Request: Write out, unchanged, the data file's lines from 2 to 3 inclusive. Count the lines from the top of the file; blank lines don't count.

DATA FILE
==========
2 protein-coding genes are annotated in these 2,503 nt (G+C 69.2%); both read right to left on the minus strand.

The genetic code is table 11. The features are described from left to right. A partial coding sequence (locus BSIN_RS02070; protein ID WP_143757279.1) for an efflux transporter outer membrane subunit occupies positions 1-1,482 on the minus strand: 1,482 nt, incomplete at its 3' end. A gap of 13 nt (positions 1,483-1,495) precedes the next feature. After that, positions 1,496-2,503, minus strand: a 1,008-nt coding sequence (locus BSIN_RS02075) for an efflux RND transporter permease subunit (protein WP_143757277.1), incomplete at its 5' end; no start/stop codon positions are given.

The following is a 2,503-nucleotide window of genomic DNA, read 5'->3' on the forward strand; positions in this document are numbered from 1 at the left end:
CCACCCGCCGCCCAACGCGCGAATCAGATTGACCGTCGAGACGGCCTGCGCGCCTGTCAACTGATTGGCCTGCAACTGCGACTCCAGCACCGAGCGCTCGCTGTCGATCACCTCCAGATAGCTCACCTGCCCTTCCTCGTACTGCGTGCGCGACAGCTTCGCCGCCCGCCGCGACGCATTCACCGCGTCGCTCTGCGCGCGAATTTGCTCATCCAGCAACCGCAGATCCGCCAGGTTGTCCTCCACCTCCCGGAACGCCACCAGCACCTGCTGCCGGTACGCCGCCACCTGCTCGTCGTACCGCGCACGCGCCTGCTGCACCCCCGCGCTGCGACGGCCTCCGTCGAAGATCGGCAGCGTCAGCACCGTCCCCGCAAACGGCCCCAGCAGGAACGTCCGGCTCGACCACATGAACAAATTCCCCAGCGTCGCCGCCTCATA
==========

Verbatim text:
The genetic code is table 11. The features are described from left to right. A partial coding sequence (locus BSIN_RS02070; protein ID WP_143757279.1) for an efflux transporter outer membrane subunit occupies positions 1-1,482 on the minus strand: 1,482 nt, incomplete at its 3' end. A gap of 13 nt (positions 1,483-1,495) precedes the next feature. After that, positions 1,496-2,503, minus strand: a 1,008-nt coding sequence (locus BSIN_RS02075) for an efflux RND transporter permease subunit (protein WP_143757277.1), incomplete at its 5' end; no start/stop codon positions are given.

The following is a 2,503-nucleotide window of genomic DNA, read 5'->3' on the forward strand; positions in this document are numbered from 1 at the left end: